Lawmaker drinks decontaminated water from Fukushima plant

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  • 3

    SquidBert

    “It was not a performance!"

    No, you got that right, it was a stunt.

  • 11

    ExportExpert

    Yeah ok so drinking one glass of water proves what? That the water was wet is about all.

    Drink liters of the stuff everyday for 10 or 20 years then we'll see if it's safe mister minister.

  • 1

    papigiulio

    Yeah right, and in his bag is a opened bottle of evian. One must be insane to drink (EVEN if treated) water from a radioactive puddle inside a reactor building even if you want to prove its safe.

  • -1

    rainman1

    I cannot wait to read all the 'witty' and 'clever' comments on this one! Brilliant.

  • 0

    combinibento

    And Sonoda expects the public to drink the cool-aid.

  • 2

    paulinusa

    "The water came from puddles that had collected in the plant following clean-up efforts, a source not normally intended for human consumption."

    Thanks for that revelation.

  • 4

    zichi

    It only shows that Lawmakers ain't really humans?

  • 2

    Sherman

    I just heard he has grown another ear!

  • 0

    Hategobo

    What a Buffoon. He was probably "volunteered" by his more worldly wise colleagues.

  • 1

    Ven Carolyn Ilagan

    ...committing suicide never proved anything!!!!

  • 1

    Reckless

    He should change his name to Mr. Dumass. Wonder how the radioactive diarrhea is going.

  • 7

    CrazyJoe

    Now it's the journalists' turn to "kanpai" with this decontaminated water. Stupid journalists for asking him to drink the decontaminated water.

  • 1

    yildiray

    Good on him for at least having the bottle (no pun intended) to back up his point of view... I just hope he hasn't made a huge mistake!

  • -8

    Badge213

    Decontaminated water is known as waer in Japan.

  • 7

    Laguna

    No "Kisu free" for him, that's for sure.

  • 1

    some14some

    'samurai spirit is still alive ! Even if there is any harmful effect due to drinking a glass of decontaminted water...who will admit to it? Govt/TEPCO/J-media...? They will find plenty of excuses, but i sincerely pray for his safety and hope he wins landslide re-eletion.

  • 3

    alladin

    He should try drinking 4 to 5 glasses of water for the next 6 months or longer. By drinking just 1 glass of water does not do anything. He is just another lawmaker that`s deceiving the public.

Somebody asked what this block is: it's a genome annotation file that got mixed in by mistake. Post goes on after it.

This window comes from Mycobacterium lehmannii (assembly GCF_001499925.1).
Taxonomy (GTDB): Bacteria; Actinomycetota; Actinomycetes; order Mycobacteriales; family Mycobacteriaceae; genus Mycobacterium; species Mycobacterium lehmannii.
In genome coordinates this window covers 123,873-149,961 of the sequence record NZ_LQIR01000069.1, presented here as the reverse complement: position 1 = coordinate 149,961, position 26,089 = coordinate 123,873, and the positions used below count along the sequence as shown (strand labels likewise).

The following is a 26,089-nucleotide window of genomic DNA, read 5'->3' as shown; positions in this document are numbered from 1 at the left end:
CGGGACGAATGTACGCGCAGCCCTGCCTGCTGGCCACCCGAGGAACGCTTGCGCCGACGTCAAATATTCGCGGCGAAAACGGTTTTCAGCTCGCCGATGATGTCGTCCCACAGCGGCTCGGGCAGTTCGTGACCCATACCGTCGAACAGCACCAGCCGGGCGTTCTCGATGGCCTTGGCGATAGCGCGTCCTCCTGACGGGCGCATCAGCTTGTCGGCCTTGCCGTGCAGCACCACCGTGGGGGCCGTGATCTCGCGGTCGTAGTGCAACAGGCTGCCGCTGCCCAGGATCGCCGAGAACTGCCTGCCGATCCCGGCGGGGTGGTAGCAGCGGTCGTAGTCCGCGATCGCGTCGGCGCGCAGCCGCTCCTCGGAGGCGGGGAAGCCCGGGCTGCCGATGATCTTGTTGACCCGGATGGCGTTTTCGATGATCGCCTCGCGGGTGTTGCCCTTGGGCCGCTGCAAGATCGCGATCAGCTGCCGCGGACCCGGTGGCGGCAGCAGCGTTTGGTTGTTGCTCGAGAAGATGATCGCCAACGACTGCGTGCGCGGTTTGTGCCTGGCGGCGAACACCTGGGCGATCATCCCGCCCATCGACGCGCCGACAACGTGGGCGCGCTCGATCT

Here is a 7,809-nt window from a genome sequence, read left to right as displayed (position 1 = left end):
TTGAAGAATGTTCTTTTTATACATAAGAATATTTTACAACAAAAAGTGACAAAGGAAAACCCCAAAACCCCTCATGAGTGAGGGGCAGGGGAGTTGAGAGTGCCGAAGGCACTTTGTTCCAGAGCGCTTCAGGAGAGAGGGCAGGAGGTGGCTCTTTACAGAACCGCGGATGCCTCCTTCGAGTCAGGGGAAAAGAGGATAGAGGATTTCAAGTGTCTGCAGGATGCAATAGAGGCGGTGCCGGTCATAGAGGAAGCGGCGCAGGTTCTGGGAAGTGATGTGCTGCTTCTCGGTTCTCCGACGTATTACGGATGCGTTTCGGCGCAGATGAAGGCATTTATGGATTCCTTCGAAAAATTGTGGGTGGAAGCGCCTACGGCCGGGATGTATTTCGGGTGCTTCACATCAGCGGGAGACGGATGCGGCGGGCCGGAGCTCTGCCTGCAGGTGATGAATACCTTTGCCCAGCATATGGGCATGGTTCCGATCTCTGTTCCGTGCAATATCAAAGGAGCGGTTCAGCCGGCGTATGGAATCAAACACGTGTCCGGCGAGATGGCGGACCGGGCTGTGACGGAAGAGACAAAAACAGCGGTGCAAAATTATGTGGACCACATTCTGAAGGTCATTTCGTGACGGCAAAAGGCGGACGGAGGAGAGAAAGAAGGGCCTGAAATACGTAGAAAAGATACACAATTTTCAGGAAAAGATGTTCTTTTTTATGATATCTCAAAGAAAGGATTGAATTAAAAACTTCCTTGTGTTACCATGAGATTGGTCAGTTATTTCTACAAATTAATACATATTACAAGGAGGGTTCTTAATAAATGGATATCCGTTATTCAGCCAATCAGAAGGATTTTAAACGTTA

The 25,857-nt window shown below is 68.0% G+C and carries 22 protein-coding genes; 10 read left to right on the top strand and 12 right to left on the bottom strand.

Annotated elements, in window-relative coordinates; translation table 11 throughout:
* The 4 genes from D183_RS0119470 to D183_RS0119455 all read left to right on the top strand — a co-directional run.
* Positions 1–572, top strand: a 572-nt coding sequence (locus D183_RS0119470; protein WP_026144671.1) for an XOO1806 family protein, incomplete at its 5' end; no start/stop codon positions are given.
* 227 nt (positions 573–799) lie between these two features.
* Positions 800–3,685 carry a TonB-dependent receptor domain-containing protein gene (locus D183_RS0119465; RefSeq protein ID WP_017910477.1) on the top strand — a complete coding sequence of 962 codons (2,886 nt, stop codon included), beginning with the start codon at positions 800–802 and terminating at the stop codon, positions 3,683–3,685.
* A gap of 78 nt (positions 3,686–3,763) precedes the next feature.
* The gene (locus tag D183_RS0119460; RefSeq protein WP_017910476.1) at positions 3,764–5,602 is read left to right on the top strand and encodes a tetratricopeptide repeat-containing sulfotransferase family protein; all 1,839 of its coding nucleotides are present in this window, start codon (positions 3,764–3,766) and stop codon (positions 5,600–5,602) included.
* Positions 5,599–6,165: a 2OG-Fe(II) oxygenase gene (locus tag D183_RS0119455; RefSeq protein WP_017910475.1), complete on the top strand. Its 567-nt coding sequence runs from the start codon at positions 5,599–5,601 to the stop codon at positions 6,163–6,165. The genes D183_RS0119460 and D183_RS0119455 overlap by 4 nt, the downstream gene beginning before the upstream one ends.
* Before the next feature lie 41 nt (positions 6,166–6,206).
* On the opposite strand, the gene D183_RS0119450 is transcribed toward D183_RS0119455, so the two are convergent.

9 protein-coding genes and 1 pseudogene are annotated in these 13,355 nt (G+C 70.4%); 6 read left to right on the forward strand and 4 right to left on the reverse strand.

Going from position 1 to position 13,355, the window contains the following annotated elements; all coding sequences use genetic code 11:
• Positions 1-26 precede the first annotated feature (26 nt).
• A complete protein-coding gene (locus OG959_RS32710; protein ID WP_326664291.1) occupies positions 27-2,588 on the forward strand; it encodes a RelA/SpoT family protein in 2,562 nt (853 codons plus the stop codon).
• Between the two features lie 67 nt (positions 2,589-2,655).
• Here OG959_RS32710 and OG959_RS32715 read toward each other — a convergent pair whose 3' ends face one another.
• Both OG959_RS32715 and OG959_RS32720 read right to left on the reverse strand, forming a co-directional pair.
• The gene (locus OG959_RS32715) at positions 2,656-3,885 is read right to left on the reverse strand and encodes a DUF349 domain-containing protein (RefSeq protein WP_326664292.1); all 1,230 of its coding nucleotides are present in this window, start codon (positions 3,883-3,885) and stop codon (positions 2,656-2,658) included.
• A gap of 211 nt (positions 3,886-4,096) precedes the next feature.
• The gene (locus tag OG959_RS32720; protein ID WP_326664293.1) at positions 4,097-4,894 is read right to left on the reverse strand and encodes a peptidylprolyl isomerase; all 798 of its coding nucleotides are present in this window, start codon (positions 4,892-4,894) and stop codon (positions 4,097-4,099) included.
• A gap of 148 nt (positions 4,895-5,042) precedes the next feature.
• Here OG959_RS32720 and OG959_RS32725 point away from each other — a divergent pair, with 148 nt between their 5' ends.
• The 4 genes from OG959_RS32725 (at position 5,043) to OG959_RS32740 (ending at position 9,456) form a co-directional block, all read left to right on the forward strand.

• -7

    Elijahjcortes

    Tomorrow's headline.....

    "Japanese Law Maker Dies From Contaminated Water"

    Hahahaha....

  • -1

    gogogo

    Idiot, would have liked to see a geiger meter next to it and proof where it actually came from.

  • 0

    ExportExpert

    But readers need to be aware of the fact most of the beer, coke, juice, liquer and other beverages is made from what is most likely going to be contaminated water to some degree atleast anyway.

  • 0

    johninnaha

    I know I'm going to get flamed for this, but can someone tell me what a "Lawmaker" is?

    Are there people whose profession is the making of laws?

    Do they get paid per law made?

  • 5

    zichi

    Lawmakers is just another word for politician, since the main role is to pass laws. If they got paid piece meal, by the number of laws passed, they would be very poor!!!!

  • 2

    Johannes Weber

    Why perform such stupid PR stunts for the media? Like Edano eating Fukushima veggies for the camera in the weeks after the accident... what has happened to prudence in leadership?

    I guess we all believe that the reduction of the contamination by a factor of 10000 or 100000 in Fukushima is an amazing feat. Still, we wouldn't want to drink it. Another question which comes to my mind is - what kind of chemicals they need for the filtration and decontamination. Even if the water is decontaminated, it has probably the quality of waste water from a chemical factory - nothing I'd love to have in my soda.

  • -2

    y3chome

    Doin this in a country where historically people would disembowell themselves in front of an audience....... would mean much? Hes probably relieved... drinking a glass of dodgey water or seppuku...... i know which i would choose

  • 1

    shanabelle

    His hand was sooooo shakey when he picked up the glass....needed a nip of gin to help down it!

  • 0

    JapanGal

    I saw him on the news last night. You could see him in the background afterward running to get rid of the deposit in his stomach.

    Measuring liquids takes time with a Geiger counter as does food.

    A drainage area on the roof of my building measured 2.4 μSv

    Should I report it?

  • 0

    Charles M Burns

    Stupid is as stupid does.

  • 2

    It"S ME

    A drainage area on the roof of my building measured 2.4 μSv Should I report it?